Friends don’t let friends read Ayn Rand

February 24, 2009

On Facebook I joined Martin’s group, “Friends don’t let friends read Ayn Rand”. A populist, interlectually weak charlatan who disseminates, according to Martin, “bad philosophy, poor thought and encouraged bad table manners”

The cynical pot shots, ripostes, and general disdain make for excellent and humorous reading.

One of Martin’s typical responses to a post:
I think your point concerning Heidegger is due to a missunderstanding of the content of Sorge. It is not the case that one ought to care, it is in the nature of Dasein to care. No moral claim is extracted from that claim, as you well know. Indeed, not even the emergence of the ontological stance demands any type of prescription. Heidegger has been often criticized for not being able to provide action guiding principles and a method to apply them. It is not that Heidegger does not believe that there is a gap, it is that value positing is take to be inherent to Dasein’s mode of being. So one could even say that Dasein is one who is often confused in infering values from ontological stance. For Heidegger, however, it seems that the ontological stance is the articulation of the pre-ontological value positing of Dasein. With that, I think, we can leave Heidegger aside.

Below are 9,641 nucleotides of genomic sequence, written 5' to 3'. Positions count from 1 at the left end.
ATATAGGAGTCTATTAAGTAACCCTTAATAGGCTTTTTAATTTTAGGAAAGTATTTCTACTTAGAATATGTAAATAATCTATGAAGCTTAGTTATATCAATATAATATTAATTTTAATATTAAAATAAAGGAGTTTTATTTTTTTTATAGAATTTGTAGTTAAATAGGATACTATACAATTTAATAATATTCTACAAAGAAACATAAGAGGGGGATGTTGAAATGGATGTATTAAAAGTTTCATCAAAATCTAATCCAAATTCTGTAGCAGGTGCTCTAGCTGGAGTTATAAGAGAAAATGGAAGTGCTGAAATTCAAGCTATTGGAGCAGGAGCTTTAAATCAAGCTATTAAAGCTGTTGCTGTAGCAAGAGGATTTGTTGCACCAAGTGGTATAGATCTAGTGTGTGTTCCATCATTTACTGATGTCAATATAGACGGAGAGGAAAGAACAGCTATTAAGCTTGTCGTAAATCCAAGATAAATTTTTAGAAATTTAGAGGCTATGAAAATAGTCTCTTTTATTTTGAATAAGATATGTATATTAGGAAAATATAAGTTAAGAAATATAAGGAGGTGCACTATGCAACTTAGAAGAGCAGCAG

Aristotle is a more complicated issue because as you may know, it is mainly with the aristotelian cape that Rand hides her philosophical shames. In any case, I think that this is a selective reading of Aristotle. In fact, there are plenty of people reading Aristotle a la Heideggerian. Nonetheless, the Humean challenge is indeed a challenge to the presuppositions entailed in moral philosophy in which a logical fallacy is committed. and ‘as you may know’ Aristotle had not been a good reader of Hume. Philosophers do not need to accept the law, they can leave it aside a accept the fallacy. This however is not the case with Rand. She declares the fallacy dead and this shows that the fallacy is not understood.
It is not debated here if human being are value positing–of course human beings are–the question that is being asked is if the fact that human beings “exists” entails that human beings ought to do anything at all, even exist. So my take is that you can miss the metaethical question but that does not make it go away. I would certainly not say that any of ‘our leading moral philosophers reject the distinction’ because I have no idea what the force of rejecting a logical deduction could possibly be. Rather, I would argue that there is an attempt to work out this distinction

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